Vino Et Spiritus - About Us


Germany produces some of the world’s most underrated wines: on the steep slate and shale banks along the Mosel, the pristine, castle-crowned vineyards of the Rheingau and the rolling hills of Rheinhessen.
Germany has a history of winemaking that dates back to 100 B.C. when ancient Romans, who conquered the region, began producing wines on local soil. They recognized the potential of sites like the Piesporter Goldtröpfchen and started to cultivate grapes there. Researchers have found a wine press in Piesport that dates back to 400 A.D., making it the largest Roman wine press ever found north of the Alps.
During the middle Ages, monks upheld the tradition of making wine and cultivated the vineyards that are famous today.

In 1845, Queen Victoria of England visited the Rheingau, where she discovered her love for German Riesling and coined the term “Hock”, which is synonymous with German Riesling in Britain today, but originally referred to Riesling from the Rhine community of Hochheim.
Germany’s wine production lost its luster in the 1960s and 70s, when large quantities of sweet blended wines were created for export, among them the infamous Liebfraumilch and Blue Nun. While Germany continued to make and drink high quality wines (most Germans have never heard of either brand), sweet non-descript wines became synonymous with German wines internationally.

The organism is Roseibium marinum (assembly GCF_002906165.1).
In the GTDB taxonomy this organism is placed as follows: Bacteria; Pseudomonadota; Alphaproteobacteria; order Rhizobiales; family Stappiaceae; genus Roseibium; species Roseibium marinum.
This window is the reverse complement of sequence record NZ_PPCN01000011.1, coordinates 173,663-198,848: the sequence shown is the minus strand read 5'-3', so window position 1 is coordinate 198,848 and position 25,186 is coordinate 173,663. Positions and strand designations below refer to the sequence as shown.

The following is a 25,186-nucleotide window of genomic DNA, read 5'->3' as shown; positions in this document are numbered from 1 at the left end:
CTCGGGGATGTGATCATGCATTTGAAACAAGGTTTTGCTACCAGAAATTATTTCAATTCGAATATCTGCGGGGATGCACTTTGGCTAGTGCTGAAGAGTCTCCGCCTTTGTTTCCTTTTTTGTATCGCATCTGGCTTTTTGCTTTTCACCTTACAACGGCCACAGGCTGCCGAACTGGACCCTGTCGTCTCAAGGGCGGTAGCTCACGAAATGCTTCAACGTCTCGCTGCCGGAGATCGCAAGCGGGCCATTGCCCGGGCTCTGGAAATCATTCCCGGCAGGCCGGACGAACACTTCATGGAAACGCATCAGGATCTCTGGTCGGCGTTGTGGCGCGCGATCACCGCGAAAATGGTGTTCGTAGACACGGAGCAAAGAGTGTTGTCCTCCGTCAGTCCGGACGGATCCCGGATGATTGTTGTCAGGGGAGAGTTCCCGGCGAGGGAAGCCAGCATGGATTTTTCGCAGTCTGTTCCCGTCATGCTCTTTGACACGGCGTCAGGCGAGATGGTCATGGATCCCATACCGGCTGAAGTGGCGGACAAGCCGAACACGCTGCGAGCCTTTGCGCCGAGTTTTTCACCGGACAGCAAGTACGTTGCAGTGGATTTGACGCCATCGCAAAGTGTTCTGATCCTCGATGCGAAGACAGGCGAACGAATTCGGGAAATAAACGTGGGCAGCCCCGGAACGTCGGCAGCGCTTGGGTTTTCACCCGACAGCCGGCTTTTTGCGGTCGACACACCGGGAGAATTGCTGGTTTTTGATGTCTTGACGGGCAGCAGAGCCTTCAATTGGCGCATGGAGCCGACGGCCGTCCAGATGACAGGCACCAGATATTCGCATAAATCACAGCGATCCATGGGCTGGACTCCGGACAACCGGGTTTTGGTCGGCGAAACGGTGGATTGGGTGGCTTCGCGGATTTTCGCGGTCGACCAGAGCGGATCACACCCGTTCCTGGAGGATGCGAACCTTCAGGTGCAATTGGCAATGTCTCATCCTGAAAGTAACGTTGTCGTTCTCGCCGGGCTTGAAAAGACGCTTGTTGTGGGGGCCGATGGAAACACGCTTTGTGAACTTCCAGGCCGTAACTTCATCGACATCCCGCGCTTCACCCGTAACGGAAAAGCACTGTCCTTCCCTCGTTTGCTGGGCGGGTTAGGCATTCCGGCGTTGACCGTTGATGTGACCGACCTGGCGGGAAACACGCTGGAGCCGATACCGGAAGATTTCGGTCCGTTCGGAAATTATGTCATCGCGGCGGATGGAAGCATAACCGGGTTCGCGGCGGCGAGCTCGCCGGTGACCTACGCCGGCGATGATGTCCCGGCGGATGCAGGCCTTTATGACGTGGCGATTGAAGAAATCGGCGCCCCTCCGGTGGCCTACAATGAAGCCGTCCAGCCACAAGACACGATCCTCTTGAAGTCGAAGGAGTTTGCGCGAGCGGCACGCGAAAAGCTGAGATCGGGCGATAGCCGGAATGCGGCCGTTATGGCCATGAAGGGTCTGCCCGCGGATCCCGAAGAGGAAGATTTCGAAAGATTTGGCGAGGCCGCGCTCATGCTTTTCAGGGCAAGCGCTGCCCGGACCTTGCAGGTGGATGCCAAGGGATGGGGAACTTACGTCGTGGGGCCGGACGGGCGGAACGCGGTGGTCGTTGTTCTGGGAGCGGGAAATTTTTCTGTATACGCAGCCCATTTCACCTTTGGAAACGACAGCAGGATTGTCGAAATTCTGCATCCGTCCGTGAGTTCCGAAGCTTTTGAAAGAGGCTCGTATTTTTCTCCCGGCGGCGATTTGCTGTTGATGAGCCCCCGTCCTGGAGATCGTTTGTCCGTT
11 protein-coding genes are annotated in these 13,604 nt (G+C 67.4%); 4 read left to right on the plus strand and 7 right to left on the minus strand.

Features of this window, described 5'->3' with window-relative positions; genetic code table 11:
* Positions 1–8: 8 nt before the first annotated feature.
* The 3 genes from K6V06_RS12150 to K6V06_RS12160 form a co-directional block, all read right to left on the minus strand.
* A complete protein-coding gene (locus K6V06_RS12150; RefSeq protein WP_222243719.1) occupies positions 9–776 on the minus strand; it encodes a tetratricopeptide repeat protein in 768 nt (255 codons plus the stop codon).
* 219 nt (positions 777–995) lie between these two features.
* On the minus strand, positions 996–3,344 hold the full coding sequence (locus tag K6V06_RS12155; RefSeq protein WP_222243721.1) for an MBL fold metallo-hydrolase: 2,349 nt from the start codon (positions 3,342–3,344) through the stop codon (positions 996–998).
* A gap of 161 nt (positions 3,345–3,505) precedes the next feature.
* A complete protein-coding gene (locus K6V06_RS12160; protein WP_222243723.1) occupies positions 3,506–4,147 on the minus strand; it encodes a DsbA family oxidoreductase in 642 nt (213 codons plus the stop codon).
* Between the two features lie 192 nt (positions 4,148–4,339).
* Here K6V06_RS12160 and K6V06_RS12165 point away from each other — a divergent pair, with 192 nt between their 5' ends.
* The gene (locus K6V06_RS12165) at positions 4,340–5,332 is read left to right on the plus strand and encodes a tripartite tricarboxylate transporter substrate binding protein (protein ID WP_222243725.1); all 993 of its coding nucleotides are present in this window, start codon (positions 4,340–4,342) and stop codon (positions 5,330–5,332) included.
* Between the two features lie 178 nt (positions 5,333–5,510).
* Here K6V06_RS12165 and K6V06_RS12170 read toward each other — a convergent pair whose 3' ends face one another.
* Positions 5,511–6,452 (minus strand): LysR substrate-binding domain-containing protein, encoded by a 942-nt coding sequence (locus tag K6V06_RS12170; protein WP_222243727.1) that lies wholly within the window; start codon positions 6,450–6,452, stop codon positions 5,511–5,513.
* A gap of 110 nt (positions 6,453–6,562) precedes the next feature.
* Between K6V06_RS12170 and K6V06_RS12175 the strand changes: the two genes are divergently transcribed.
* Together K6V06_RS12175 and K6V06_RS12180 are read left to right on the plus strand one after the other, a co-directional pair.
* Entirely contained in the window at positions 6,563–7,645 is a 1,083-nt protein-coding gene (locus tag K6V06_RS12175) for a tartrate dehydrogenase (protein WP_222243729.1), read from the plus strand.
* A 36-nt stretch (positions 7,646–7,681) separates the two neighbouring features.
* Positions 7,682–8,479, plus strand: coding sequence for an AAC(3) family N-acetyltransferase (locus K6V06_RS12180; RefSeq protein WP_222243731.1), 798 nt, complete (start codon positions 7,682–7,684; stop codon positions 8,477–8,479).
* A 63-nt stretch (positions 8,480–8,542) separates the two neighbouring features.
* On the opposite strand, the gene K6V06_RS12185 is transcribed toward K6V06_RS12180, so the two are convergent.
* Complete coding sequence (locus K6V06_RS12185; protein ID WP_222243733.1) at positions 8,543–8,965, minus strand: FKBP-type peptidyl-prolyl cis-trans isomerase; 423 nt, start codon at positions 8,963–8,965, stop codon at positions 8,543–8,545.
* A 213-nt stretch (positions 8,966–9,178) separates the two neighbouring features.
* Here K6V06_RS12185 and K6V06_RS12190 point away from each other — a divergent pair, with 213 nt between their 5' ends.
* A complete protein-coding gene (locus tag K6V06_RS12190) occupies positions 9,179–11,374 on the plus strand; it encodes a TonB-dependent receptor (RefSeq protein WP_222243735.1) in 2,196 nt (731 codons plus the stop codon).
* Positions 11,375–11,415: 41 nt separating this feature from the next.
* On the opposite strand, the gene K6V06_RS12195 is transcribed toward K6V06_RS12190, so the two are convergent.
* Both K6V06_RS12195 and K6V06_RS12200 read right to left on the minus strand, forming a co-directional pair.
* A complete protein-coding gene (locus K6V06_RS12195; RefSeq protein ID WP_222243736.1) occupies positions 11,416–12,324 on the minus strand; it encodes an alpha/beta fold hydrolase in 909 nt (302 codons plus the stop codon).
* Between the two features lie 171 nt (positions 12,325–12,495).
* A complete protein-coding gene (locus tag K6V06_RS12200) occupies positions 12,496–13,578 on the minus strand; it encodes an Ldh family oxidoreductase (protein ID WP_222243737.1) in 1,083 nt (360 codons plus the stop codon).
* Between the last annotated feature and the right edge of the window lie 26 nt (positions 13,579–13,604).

An increasing number of high quality German wines are now finding their way across the Atlantic, such as High Def and Von Schleinitz from Mosel region, recapturing the reputation they once possessed internationally.

The Mosel-Saar-Ruwer region
MSR is arguably the most important top quality Riesling region in the world currently. Lower predicates produce light, yet brilliantly perfumed, aromatic, and long lived wines, showing their best when the high acidity is balanced by a touch of sweetness. Fully dry wines can be good - even stunning, but all too often are harsh and thin tasting. The rare dessert wines can reach the sublime, ranking firmly among the greatest wines money can buy.
In the words of Frank Schoonmaker: "At their best the wines of that whole region have honeyed fragrance like a bunch of spring flowers, a lightness and fruity acidity that makes them unique. (...) They are the lightest of the great wines of the world, hardly ever exceeding ten percent of alcohol by volume."